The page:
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M Sherman

I agree with the writer's view that young people growing up with cell phones don't view it as rude to check their phones in almost any social situation. I don't agree, however, that having dinner with your family is the same as hanging out with your friends at a bar. Smartphones are a great convenience, but I'm still not sold at them being necessary all the time without a break. How about conversation based on what's already in your brain? Or even solitary reflection to sort things out?

A Thompson

I admit, I've checked my phone at dinner. I will not give more than a passing glance and never at a business dinner or with family. If I am out with friends, I am usually the one that checks her phone the least. I spend almost every Monday night with a couple girlfriends and they both have their iPhones on their laps. And while I find it slightly annoying at times, I understand it. Also, I want to disconnect at night and on the weekends. The Smartphone is great but if I want an hour or two to remove myself from work, I turn it off or put it on vibrate so I am not tempted.

J LaBuff

The main thrust of Mr. Siegler's argument--that we should IN GOOD CONSCIENCE embrace the further dilution of our social interactions--would have been more effective if he hadn't constructed a maternal bastion of a by-passed era against which to enshrine his position. Phones are indeed useful to obviate the fact that most occasions for dining out, by their very artificial nature, impose a social obligation that cannot be instantly fulfilled even by the best of friends. Let's check wikipedia until this Cosmo dissipates my obsession with the every day. My only question is how much it pained Mr. Siegler's no doubt otherwise untainted integrity to "admit" having unequaled joy at the game of "phone check" he plays with his companions. Because I suspect he derived even more pleasure from indulging in the spectacle of his poor mother's rural mores.

Mona Chustz

I think there's a difference between "fact checking" on your phone, which often adds to the conversation, and "checking out" by playing games or checking emails during dinner. I thought dinner was about conversation...


phone technology changed our life quickly.

Suzy R.

I do think that checking the phone during social gatherings, like dinner is something that is more and more acceptable. I've definitely done it myself. However, when one text becomes a conversation, then I think it crosses a line. And he is exactly right, when everyone else has their phones out, you feel awkward NOT looking at it. This is a strange type of peer pressure emerging..

Julia Hall

I found this interesting as whenever I am out to dinner with my mother, she is always asking me to look something up on my phone for her! I agree with Mona's comment in that there is a difference between fact checking, which can enhance one's dinner interactions, and being rude by checking your email in the middle of a conversation. I think people are so addicted to being connected 24/7 these days that they often don't realize they are checking their phones so often. If a distraction is available, then we will be distracted by it.

Peter McCullough

I agree that it is his business whether he checks his phone and that I should not prevent him from doing so. However I am glad I do not have to have dinner with him. I do not use email much to communicate with friends so that I can have time to enjoy socializing with people and making a personal connection.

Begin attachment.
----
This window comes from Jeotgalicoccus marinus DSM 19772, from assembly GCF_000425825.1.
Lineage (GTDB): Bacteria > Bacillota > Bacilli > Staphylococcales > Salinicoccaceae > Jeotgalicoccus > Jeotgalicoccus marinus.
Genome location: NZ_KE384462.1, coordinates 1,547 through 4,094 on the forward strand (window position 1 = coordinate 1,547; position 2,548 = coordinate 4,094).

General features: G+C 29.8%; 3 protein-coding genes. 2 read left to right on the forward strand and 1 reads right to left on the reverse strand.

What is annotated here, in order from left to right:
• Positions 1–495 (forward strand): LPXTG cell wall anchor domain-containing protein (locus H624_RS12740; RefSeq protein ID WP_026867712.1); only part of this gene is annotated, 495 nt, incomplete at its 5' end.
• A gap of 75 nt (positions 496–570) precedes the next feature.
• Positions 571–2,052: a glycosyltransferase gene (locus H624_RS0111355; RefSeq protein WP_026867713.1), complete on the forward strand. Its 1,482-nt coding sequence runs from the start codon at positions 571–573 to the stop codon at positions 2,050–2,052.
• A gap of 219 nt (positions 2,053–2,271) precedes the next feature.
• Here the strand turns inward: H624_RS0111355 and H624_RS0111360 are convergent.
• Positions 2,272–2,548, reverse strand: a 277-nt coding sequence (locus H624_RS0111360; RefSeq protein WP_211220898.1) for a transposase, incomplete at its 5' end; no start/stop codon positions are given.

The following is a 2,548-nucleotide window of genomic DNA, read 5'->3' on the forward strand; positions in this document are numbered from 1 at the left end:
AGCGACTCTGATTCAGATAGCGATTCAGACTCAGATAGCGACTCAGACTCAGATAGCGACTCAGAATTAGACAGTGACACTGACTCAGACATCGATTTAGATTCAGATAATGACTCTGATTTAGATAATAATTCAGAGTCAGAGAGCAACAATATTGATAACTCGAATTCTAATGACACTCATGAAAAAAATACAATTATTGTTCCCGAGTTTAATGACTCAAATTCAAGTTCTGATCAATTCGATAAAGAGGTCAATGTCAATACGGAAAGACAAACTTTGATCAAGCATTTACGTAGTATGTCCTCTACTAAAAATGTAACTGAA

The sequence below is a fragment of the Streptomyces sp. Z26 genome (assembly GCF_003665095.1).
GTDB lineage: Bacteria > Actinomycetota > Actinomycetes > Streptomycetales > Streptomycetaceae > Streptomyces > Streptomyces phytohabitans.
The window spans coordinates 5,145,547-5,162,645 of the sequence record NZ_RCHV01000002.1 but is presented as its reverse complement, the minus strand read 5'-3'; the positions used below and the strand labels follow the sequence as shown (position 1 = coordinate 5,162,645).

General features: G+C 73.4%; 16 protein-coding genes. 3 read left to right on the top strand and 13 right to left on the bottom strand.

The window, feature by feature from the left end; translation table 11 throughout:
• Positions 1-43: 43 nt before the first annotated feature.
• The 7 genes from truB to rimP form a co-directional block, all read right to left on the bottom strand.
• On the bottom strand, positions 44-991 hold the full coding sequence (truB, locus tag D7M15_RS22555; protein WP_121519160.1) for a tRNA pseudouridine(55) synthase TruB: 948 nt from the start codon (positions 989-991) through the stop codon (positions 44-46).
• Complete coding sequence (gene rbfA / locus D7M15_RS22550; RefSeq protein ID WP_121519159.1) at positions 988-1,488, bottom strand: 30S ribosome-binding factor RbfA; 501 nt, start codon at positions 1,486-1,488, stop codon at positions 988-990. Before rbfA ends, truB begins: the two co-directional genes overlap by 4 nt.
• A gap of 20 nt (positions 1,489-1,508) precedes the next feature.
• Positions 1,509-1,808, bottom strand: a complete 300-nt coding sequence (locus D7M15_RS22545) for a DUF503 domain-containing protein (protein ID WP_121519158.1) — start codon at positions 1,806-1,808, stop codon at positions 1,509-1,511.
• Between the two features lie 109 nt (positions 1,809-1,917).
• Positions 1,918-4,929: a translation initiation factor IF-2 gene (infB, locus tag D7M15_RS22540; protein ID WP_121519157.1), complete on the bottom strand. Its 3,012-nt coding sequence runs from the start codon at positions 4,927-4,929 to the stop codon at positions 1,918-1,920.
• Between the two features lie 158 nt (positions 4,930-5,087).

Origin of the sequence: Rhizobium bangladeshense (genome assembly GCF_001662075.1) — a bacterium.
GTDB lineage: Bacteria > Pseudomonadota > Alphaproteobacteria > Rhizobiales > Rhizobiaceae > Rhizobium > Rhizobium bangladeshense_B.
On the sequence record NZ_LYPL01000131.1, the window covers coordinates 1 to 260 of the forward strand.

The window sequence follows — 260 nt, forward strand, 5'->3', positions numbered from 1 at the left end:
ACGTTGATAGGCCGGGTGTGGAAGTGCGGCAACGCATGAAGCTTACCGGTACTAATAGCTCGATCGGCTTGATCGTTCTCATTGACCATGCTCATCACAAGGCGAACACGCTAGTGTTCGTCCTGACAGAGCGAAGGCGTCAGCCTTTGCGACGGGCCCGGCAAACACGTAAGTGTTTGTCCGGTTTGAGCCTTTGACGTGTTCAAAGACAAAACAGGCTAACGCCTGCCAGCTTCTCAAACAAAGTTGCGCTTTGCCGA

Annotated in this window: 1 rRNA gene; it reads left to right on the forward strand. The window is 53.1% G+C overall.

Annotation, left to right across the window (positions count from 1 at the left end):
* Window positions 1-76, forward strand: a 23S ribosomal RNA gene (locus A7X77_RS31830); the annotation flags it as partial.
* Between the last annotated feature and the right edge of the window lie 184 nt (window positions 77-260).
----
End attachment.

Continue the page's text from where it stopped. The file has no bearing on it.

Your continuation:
Maybe it is my advanced age but I do think that everytime you check your phone at dinner you are saying to the person you are with that their company is not compelling or the person is not important enough to be bothered with. Perhaps if the person does not mind, that is Ok, but generally I do mind.

Andrea Knab

I think this argument is much more complex than Siegler discusses here. Checking your phone while out to dinner with family is still questionably taboo. Whether or not it should be is for the families to decide, in my opinion. Checking your phone while you're out for drinks with friends doesn't strike me as rude or inconsiderate in the least. However, what if you're on a date? I would be appalled if my date started texting mid-dinner. I very much believe that if someone is checking his or her phone during a conversation with you it is equivalent to yawning. I might yawn in front of my good friends or family, excuse myself and hope they don't take it as a sign of boredom. I would never yawn during a serious conversation, a work dinner, or a date. I think cell phone etiquette should follow the same rules.


It all boils down to etiquette. Ultimately, how one chooses to exercise etiquette is up to them. While I do sometimes wish the Phone Police would make an appearance in annoying situations (like when people should just go get a room with their phone already), people are going to do what they are going to do. I acknowledge that the world is indeed changing. Great. Fine. However, personally, I choose not to be obsessed with my phone. A lot of it depends on age and life situations, etc. As a mom of twin toddlers, when I'm out to dinner with them, I'm too damn busy to be bothered with checking my phone. And when I'm out to dinner with friends (when I'm lucky enough to find personal time like that these days!), I'm thrilled to be able to spend time with *them* and nurture those live-and-in-person connections. If I wanted to hang out with my phone, I'd stay home.


As a late Millennial kid, I, too, am guily of checking my phone during meals. But should I really feel guily? As the only person in my family to have a smartphone, I am generally asked to "look it up!" over contraversial debates such as; this song was realeased in 1994; no it wasn't, it was 1996. I can finish the argument with a simple app that we all rely on; google.
I enjoy the notation, "Dinner 2.0" because we have the ability to look up this information at our finger tips. Thus, I agree with Siegler that I should not be shunned or ashamed of other uses at the table. Especially if it saves a family fued ;)